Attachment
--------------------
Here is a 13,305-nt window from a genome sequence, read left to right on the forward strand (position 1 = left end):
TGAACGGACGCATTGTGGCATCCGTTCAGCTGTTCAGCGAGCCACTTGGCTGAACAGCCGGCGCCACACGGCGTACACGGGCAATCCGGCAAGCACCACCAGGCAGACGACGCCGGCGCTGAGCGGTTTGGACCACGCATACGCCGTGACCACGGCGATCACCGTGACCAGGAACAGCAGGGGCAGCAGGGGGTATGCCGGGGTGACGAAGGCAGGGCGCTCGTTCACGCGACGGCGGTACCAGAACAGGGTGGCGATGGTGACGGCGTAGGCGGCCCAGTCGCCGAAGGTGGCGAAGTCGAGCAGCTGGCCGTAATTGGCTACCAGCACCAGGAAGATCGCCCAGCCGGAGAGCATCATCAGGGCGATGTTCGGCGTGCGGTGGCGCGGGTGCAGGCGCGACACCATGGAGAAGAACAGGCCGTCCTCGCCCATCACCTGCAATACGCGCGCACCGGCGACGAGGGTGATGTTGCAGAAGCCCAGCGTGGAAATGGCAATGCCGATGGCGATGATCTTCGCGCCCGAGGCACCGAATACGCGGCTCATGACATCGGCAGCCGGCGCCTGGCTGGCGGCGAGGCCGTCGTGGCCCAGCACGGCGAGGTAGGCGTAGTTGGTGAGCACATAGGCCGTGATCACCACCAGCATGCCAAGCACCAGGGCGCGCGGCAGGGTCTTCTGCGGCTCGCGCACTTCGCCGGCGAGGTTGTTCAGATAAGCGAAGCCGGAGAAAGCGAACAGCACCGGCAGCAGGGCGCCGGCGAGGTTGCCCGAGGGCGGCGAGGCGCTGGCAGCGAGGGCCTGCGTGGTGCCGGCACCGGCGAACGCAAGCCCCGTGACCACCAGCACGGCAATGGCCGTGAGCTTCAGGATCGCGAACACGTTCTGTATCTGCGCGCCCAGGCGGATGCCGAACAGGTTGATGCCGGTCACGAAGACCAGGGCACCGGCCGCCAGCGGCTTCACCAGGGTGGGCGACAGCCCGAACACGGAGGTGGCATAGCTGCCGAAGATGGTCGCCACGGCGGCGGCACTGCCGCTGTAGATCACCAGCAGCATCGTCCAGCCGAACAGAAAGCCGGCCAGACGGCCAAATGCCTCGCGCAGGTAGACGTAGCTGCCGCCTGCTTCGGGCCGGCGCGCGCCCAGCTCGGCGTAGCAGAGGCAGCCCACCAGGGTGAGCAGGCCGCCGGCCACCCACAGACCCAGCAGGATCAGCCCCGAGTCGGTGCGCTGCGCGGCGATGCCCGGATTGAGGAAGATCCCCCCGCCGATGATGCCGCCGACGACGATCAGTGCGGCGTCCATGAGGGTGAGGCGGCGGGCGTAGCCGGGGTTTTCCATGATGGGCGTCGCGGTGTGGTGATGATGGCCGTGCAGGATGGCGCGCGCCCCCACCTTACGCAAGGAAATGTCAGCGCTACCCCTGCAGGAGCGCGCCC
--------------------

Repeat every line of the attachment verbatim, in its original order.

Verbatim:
Here is a 13,305-nt window from a genome sequence, read left to right on the forward strand (position 1 = left end):
TGAACGGACGCATTGTGGCATCCGTTCAGCTGTTCAGCGAGCCACTTGGCTGAACAGCCGGCGCCACACGGCGTACACGGGCAATCCGGCAAGCACCACCAGGCAGACGACGCCGGCGCTGAGCGGTTTGGACCACGCATACGCCGTGACCACGGCGATCACCGTGACCAGGAACAGCAGGGGCAGCAGGGGGTATGCCGGGGTGACGAAGGCAGGGCGCTCGTTCACGCGACGGCGGTACCAGAACAGGGTGGCGATGGTGACGGCGTAGGCGGCCCAGTCGCCGAAGGTGGCGAAGTCGAGCAGCTGGCCGTAATTGGCTACCAGCACCAGGAAGATCGCCCAGCCGGAGAGCATCATCAGGGCGATGTTCGGCGTGCGGTGGCGCGGGTGCAGGCGCGACACCATGGAGAAGAACAGGCCGTCCTCGCCCATCACCTGCAATACGCGCGCACCGGCGACGAGGGTGATGTTGCAGAAGCCCAGCGTGGAAATGGCAATGCCGATGGCGATGATCTTCGCGCCCGAGGCACCGAATACGCGGCTCATGACATCGGCAGCCGGCGCCTGGCTGGCGGCGAGGCCGTCGTGGCCCAGCACGGCGAGGTAGGCGTAGTTGGTGAGCACATAGGCCGTGATCACCACCAGCATGCCAAGCACCAGGGCGCGCGGCAGGGTCTTCTGCGGCTCGCGCACTTCGCCGGCGAGGTTGTTCAGATAAGCGAAGCCGGAGAAAGCGAACAGCACCGGCAGCAGGGCGCCGGCGAGGTTGCCCGAGGGCGGCGAGGCGCTGGCAGCGAGGGCCTGCGTGGTGCCGGCACCGGCGAACGCAAGCCCCGTGACCACCAGCACGGCAATGGCCGTGAGCTTCAGGATCGCGAACACGTTCTGTATCTGCGCGCCCAGGCGGATGCCGAACAGGTTGATGCCGGTCACGAAGACCAGGGCACCGGCCGCCAGCGGCTTCACCAGGGTGGGCGACAGCCCGAACACGGAGGTGGCATAGCTGCCGAAGATGGTCGCCACGGCGGCGGCACTGCCGCTGTAGATCACCAGCAGCATCGTCCAGCCGAACAGAAAGCCGGCCAGACGGCCAAATGCCTCGCGCAGGTAGACGTAGCTGCCGCCTGCTTCGGGCCGGCGCGCGCCCAGCTCGGCGTAGCAGAGGCAGCCCACCAGGGTGAGCAGGCCGCCGGCCACCCACAGACCCAGCAGGATCAGCCCCGAGTCGGTGCGCTGCGCGGCGATGCCCGGATTGAGGAAGATCCCCCCGCCGATGATGCCGCCGACGACGATCAGTGCGGCGTCCATGAGGGTGAGGCGGCGGGCGTAGCCGGGGTTTTCCATGATGGGCGTCGCGGTGTGGTGATGATGGCCGTGCAGGATGGCGCGCGCCCCCACCTTACGCAAGGAAATGTCAGCGCTACCCCTGCAGGAGCGCGCCC